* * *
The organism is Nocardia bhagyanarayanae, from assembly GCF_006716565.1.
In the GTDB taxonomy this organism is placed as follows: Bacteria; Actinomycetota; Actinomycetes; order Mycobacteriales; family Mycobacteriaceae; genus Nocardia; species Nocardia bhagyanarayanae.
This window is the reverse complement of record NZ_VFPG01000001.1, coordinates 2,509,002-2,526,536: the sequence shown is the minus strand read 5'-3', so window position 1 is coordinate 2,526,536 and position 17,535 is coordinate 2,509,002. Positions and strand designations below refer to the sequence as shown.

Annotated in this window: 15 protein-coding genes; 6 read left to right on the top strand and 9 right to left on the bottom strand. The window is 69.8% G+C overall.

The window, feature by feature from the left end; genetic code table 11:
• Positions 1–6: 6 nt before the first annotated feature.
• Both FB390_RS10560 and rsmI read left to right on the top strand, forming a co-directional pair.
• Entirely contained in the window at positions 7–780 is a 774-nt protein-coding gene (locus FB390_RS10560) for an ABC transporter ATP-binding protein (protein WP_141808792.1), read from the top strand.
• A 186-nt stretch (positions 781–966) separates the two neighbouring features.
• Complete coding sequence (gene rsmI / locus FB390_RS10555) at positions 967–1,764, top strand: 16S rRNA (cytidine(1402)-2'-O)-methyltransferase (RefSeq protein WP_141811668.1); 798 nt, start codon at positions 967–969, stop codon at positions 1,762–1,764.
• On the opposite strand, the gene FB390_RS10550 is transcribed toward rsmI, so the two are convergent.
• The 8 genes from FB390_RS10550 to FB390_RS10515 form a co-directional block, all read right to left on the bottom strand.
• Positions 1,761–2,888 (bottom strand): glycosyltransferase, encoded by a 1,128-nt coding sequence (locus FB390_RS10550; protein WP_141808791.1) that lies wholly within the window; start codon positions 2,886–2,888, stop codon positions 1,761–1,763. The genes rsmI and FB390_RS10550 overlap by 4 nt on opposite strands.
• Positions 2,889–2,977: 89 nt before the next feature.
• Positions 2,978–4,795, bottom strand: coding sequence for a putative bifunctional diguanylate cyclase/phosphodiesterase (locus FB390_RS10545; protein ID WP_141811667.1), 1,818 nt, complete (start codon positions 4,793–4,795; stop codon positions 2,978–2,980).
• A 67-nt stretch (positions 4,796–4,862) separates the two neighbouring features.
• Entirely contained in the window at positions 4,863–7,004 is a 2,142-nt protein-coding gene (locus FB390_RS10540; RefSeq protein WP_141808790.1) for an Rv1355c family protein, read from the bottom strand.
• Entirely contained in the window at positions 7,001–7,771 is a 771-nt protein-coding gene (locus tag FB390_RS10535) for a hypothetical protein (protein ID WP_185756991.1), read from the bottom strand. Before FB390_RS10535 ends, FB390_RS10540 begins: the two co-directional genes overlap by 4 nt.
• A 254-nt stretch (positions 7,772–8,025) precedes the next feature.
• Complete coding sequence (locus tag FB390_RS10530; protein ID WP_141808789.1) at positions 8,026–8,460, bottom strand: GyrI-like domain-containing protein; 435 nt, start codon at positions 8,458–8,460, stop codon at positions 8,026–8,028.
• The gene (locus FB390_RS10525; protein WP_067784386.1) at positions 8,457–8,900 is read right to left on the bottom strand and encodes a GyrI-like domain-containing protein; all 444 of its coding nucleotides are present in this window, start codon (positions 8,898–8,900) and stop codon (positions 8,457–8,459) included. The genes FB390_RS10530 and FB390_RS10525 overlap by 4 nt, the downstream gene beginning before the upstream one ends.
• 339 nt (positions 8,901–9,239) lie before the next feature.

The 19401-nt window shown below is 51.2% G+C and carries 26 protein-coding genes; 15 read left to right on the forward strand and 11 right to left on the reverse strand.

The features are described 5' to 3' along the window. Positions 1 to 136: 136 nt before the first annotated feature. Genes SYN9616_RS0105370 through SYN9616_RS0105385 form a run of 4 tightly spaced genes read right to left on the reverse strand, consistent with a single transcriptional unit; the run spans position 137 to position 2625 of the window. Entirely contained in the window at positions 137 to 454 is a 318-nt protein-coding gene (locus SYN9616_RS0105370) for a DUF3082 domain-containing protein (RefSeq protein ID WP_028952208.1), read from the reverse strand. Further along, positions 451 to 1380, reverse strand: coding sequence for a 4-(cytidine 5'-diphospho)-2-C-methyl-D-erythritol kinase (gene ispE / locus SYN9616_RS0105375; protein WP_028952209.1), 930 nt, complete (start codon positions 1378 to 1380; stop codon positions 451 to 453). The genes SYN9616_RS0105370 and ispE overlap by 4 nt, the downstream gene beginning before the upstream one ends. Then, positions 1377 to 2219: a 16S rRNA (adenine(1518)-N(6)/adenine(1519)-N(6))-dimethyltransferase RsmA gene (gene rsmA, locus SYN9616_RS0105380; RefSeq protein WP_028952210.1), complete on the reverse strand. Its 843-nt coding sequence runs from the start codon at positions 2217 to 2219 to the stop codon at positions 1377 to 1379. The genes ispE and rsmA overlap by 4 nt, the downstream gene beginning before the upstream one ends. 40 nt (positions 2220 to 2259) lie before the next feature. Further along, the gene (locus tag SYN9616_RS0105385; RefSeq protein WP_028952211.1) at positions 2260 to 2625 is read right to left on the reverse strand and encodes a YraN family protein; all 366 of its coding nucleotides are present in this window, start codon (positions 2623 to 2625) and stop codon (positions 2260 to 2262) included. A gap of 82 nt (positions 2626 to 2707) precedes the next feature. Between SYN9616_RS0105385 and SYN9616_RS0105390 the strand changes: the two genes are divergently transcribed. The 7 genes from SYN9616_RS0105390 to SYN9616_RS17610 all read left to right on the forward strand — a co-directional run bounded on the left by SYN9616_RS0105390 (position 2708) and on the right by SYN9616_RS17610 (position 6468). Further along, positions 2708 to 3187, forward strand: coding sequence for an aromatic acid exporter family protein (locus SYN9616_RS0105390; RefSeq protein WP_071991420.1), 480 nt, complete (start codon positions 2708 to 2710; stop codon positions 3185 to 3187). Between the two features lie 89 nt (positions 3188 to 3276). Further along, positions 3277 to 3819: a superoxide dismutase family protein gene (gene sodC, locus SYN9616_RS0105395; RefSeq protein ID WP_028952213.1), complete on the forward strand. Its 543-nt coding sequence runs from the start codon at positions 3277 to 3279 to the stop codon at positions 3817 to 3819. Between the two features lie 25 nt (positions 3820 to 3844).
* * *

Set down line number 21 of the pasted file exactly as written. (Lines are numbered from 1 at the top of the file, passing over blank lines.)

• The gene (locus FB390_RS10525; protein WP_067784386.1) at positions 8,457–8,900 is read right to left on the bottom strand and encodes a GyrI-like domain-containing protein; all 444 of its coding nucleotides are present in this window, start codon (positions 8,898–8,900) and stop codon (positions 8,457–8,459) included. The genes FB390_RS10530 and FB390_RS10525 overlap by 4 nt, the downstream gene beginning before the upstream one ends.